4 November 2004 VIRTIS imaging spectrometer for the ESA/Venus Express mission
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The selection of the Venus Express mission by ESA in 2002 was the occasion to propose the VIRTIS imaging spectrometer for the payload of this mission to Venus. After the discovery of the infrared windows in the near infrared from ground based observations in the 80ies, it was realized that the surface of Venus is accessible to infrared observation on the night side of Venus. Imaging spectroscopy in the visible and near infrared is therefore a powerful tool to study the Venus atmosphere down to its deepest levels. VIRTIS, the imaging spectrometer of the Rosetta mission (Coradini et al, 1998), as the second generation instrument of this kind after the Phobos/ISM (Bibring et al, 1989), Galileo/NIMS (Carlson et al, 1990) Mars Express/OMEGA (Bibring et al, 2004) and Cassini/VIMS (Brown et al, 2000), is perfectly fitted for extensive observations of the infrared and visible spectral images of Venus, with its unique combination of mapping capabilities at low spectral resolution (VIRTIS-M channel) and high spectral resolution slit spectroscopy (VIRTIS-H channel).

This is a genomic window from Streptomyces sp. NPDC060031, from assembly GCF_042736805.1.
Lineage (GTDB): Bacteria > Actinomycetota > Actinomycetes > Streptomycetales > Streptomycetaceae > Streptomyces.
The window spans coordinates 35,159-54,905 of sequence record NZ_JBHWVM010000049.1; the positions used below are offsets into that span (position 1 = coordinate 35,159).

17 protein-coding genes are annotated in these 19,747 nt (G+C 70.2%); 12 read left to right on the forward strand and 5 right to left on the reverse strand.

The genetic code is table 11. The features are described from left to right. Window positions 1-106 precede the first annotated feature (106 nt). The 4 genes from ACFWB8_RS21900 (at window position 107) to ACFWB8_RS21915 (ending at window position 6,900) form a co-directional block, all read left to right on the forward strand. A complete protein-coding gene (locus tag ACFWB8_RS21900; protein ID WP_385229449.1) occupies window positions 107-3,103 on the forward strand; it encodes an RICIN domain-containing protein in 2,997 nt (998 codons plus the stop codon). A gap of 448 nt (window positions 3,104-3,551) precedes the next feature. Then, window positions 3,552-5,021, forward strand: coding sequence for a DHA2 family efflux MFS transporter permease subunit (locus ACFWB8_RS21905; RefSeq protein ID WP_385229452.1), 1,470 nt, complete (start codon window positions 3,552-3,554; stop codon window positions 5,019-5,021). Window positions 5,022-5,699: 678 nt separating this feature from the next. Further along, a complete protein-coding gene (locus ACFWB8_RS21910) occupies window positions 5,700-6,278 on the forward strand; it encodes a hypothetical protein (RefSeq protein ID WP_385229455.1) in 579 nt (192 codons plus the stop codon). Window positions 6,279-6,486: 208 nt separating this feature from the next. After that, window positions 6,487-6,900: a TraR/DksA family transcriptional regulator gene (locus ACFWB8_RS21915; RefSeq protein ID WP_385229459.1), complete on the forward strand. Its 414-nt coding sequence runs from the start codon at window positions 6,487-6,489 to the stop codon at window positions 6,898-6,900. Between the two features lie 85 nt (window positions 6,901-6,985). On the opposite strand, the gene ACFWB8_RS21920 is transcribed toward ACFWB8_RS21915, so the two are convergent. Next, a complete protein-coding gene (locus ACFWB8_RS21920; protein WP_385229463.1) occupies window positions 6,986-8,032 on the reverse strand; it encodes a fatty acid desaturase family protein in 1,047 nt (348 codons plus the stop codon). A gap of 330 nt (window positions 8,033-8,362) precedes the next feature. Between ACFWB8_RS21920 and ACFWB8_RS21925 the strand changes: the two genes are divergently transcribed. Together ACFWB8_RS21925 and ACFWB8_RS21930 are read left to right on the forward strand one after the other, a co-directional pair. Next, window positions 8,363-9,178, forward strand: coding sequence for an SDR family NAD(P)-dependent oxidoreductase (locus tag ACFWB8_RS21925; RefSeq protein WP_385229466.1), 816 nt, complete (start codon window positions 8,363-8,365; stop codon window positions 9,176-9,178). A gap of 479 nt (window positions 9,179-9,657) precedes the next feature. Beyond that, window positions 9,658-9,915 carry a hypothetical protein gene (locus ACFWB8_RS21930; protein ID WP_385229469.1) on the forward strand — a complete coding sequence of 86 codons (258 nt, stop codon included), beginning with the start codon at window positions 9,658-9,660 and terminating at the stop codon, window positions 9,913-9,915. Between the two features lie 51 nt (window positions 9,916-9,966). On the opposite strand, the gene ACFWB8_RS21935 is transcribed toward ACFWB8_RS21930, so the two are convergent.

© (2004) COPYRIGHT Society of Photo-Optical Instrumentation Engineers (SPIE). Downloading of the abstract is permitted for personal use only.
Pierre Drossart, Pierre Drossart, Giuseppe Piccioni, Giuseppe Piccioni, Angioletta Coradini, Angioletta Coradini, Jean-Michel Reess, Jean-Michel Reess, Alain Semery, Alain Semery, Enrico Suetta, Enrico Suetta, Massimo Cosi, Massimo Cosi, Michele Dami, Michele Dami, Gabriele Arnold, Gabriele Arnold, Gisbert Peter, Gisbert Peter, Florence Henry, Florence Henry, } "VIRTIS imaging spectrometer for the ESA/Venus Express mission", Proc. SPIE 5543, Infrared Spaceborne Remote Sensing XII, (4 November 2004); doi: 10.1117/12.557427; https://doi.org/10.1117/12.557427

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